An important part of learning the Vulkan® API – just like any other API – is to understand what types of objects are defined in it, what they represent and how they relate to each other. To help with this, we’ve created a diagram that shows all of the Vulkan objects and some of their relationships, especially the order in which you create one from another.

Each Vulkan object is a value of a specific type with the prefix Vk . These prefixes are omitted in the diagram for clarity, just like the vk prefix for function names. For example, Sampler on the diagram means that there is a Vulkan object type called VkSampler . These types shouldn’t be treated as pointers or ordinal numbers. You shouldn’t interpret their values in any way. Just treat them as opaque handles, pass them from one function to another and of course do not forget to destroy them when they are no longer needed. Objects with a green background don’t have their own types. Instead they are represented by numeric index of type uint32_t inside their parent object, like Queries inside QueryPool.

Solid lines with arrows represent the order of creation. For example, you must specify an existing DescriptorPool to create a DescriptorSet. Solid lines with a diamond represent composition, which means that you don’t have to create that object, but it already exists inside its parent object and can be fetched from it. For example, you can enumerate PhysicalDevice objects from an Instance object. Dashed lines represent other relationships, like submitting various commands to a CommandBuffer.

The diagram is divided into three sections. Each section has a main object, shown in red. All other objects in a section are created directly or indirectly from that main object. For example, vkCreateSampler – the function that creates a Sampler – takes VkDevice as its first parameter. Relationships to main objects are not drawn on this diagram for clarity.

Vulkan object diagram

Here is a brief description of all the objects:

Instance is the first object you create. It represents the connection from your application to the Vulkan runtime and therefore only should exist once in your application. It also stores all application specific state required to use Vulkan. Therefore you must specify all layers (like the Validation Layer) and all extensions you want to enable when creating an Instance.

PhysicalDevice represents a specific Vulkan-compatible device, like a graphics card. You enumerate these from “Instance” and you can then query them for their vendorID , deviceID , and supported features, as well as other properties and limits.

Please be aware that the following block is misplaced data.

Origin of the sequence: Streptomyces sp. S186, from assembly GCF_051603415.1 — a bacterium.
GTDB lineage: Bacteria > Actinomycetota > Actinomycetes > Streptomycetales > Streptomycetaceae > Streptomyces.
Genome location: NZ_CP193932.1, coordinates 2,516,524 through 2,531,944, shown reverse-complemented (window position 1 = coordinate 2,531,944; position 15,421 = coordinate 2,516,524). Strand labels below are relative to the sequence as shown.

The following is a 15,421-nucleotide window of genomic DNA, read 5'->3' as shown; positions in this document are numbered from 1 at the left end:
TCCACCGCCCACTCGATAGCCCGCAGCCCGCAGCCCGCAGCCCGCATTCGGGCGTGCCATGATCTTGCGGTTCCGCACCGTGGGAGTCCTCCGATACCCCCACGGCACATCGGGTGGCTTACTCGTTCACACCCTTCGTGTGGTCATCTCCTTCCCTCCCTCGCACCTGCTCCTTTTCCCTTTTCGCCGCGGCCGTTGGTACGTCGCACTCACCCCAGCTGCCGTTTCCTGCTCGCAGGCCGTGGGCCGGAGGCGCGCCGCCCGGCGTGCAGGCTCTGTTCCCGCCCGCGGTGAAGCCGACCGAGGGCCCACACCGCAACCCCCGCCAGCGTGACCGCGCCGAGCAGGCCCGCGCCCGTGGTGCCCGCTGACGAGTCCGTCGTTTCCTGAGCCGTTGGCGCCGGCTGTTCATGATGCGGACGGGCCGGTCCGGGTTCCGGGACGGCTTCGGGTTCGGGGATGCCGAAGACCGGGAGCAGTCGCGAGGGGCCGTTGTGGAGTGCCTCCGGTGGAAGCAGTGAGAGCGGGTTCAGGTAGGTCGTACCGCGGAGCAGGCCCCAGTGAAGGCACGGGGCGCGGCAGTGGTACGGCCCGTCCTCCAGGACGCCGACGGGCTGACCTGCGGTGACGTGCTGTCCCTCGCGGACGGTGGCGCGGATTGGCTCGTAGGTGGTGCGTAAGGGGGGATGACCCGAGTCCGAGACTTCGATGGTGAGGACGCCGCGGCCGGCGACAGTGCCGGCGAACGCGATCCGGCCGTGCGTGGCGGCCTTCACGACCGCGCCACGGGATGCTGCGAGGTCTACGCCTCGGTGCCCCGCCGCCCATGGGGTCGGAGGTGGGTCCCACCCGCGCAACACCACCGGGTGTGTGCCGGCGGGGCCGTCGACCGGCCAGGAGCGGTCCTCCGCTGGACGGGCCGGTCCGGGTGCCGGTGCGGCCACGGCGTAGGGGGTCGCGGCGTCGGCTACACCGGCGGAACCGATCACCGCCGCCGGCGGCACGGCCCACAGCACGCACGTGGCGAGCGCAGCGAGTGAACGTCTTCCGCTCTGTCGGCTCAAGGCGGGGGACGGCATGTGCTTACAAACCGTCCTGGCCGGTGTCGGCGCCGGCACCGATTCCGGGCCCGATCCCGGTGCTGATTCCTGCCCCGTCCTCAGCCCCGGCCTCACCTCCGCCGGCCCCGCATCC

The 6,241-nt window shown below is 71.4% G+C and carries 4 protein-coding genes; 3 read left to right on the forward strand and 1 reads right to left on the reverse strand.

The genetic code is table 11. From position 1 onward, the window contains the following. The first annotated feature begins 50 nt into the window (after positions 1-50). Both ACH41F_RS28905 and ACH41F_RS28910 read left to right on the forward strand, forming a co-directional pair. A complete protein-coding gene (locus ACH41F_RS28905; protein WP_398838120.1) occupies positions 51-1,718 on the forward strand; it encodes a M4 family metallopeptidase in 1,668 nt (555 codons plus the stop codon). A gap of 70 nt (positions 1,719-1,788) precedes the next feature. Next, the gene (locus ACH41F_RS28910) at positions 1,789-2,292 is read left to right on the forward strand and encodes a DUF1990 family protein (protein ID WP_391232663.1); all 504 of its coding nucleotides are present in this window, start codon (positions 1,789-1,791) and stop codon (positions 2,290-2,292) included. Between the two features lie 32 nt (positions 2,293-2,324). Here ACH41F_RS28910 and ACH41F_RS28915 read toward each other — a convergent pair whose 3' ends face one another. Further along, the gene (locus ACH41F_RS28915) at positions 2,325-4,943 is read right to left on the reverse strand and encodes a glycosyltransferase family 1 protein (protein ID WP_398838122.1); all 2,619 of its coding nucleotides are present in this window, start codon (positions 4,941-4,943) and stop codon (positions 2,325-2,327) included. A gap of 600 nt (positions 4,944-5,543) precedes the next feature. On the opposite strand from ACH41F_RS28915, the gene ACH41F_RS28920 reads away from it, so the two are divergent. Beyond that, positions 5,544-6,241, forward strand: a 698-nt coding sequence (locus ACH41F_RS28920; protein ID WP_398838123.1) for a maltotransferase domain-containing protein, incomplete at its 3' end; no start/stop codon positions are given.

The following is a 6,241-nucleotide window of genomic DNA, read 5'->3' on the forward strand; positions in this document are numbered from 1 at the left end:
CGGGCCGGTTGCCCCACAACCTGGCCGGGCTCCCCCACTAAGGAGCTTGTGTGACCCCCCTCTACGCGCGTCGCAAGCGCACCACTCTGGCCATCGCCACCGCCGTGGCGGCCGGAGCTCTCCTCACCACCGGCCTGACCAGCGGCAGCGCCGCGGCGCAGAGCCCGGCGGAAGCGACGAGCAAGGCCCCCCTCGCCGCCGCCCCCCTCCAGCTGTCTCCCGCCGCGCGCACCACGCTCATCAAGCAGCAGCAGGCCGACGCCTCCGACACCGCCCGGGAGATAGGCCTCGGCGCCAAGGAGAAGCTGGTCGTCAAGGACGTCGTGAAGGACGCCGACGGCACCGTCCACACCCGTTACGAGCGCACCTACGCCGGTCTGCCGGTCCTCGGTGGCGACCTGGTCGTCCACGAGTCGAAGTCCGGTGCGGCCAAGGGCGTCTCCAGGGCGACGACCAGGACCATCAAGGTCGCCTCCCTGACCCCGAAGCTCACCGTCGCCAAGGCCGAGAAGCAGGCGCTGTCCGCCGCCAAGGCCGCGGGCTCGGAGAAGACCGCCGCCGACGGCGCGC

PhysicalDevice can enumerate all available types of Queue Families. The graphics queue is the main one, but you may also have additional ones that support only Compute or Transfer.

PhysicalDevice can also enumerate Memory Heaps and Memory Types inside them. A Memory Heap represents a specific pool of RAM. It may abstract your system RAM on the motherboard or a certain memory space in video RAM on a dedicated graphics card, or any other host- or device-specific memory the implementation wants to expose. You must specify the Memory Type when allocating memory. It holds specific requirements for the memory blob like visible to the host, coherent (between CPU and GPU) and cached. There may be an arbitrary combination of these, depending on the device driver.

Device can be thought of as a logical device, or opened device. It is the main object that represents an initialized Vulkan device that is ready to create all other objects. This is a similar concept to the Device object in DirectX®. During device creation, you need to specify which features you want to enable, and some of them are fundamental like anisotropic texture filtering. You also must state all queues that will be in use, their number and their Queue Families.

Queue is an object representing a queue of commands to be executed on the device. All the actual work to be done by the GPU is requested by filling CommandBuffers and submitting them to Queues, using the function vkQueueSubmit . If you have multiple queues like the main graphics queue and a compute queue, you can submit different CommandBuffers to each of them. This way you can enable asynchronous compute, which can lead to a substantial speed up if done right.